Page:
CUHF National Council member Camille Seaman shared her take on being a good ancestor in the PBS News Hour’s recurring series, Brief But Spectacular, on August 3, 2022.

“Art is not only important.” says Seaman, “It is necessary for us to communicate what is happening with our planet. Without art, I don’t think we will ever truly be able to communicate what climate change is…The climate change that I have witnessed in my now 20 years of visiting the polar regions is shocking. I hope that humans will realize that we are of this Earth. We only get this one. And, one day, we will realize just how special it is. I just hope it’s not after we have lost so much of what makes it special.”

View the full segment at PBS News Hour, or click below.

Camille Seaman photographs the fragile environments of the Polar Regions and the Big Clouds of the Plains. Her work has been published in National Geographic, Italian and German Geo, Time, Newsweek, The New York Times, and Outside among others. Her monograph and photo collection, Melting Away, was published by Princeton Architectural Press. Among her many honors are a National Geographic Award, a 2013 TED Senior Fellowship, a 2013 Stanford Knight Fellowship, and a one-person exhibition, The Last Iceberg, at the National Academy of Science. Born to a Native American father and an African-American mother, teachings from her native grandfather strongly inform Camille’s work.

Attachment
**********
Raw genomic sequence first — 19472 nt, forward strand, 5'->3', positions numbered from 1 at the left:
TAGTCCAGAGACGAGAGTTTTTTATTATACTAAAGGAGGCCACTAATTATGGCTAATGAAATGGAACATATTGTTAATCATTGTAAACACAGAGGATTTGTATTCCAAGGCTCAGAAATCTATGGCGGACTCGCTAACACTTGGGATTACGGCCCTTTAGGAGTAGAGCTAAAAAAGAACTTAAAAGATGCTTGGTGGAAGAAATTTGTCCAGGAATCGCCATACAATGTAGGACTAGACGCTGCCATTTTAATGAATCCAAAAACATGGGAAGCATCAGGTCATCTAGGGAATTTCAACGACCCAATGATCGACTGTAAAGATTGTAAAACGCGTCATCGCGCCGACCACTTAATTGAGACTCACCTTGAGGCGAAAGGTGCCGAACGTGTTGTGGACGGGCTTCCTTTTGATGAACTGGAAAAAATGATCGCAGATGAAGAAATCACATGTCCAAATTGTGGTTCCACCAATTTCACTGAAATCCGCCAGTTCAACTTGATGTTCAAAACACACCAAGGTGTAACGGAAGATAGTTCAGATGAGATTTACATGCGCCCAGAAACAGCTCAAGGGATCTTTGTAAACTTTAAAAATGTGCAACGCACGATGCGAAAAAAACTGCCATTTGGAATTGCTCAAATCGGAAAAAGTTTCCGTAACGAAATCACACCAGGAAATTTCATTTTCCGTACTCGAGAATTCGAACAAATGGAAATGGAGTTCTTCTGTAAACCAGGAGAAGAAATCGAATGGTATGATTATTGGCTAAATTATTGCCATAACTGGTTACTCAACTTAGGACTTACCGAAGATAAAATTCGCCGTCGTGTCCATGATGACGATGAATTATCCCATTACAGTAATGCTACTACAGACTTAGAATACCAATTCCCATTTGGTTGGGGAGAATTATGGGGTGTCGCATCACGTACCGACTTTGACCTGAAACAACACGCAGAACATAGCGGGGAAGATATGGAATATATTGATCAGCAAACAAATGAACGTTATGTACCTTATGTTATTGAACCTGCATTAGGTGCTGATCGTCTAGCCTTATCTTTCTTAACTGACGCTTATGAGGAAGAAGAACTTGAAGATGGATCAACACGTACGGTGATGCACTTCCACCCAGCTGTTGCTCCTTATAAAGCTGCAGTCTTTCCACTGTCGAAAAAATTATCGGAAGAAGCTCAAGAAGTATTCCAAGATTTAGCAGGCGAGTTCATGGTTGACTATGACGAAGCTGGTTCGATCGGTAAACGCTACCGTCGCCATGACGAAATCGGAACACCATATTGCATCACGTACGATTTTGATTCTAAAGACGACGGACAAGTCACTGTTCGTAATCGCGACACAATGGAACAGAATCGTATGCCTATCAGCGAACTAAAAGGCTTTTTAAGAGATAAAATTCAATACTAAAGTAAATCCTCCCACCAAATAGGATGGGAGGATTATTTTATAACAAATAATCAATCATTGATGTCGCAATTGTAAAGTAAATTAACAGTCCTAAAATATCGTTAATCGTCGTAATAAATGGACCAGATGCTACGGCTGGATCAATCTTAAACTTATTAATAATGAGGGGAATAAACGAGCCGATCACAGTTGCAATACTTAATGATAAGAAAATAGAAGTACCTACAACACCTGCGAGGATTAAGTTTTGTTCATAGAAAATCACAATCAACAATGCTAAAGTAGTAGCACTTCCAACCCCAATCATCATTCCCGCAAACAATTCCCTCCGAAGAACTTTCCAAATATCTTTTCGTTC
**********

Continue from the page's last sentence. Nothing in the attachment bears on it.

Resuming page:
Learn more about her work on her website.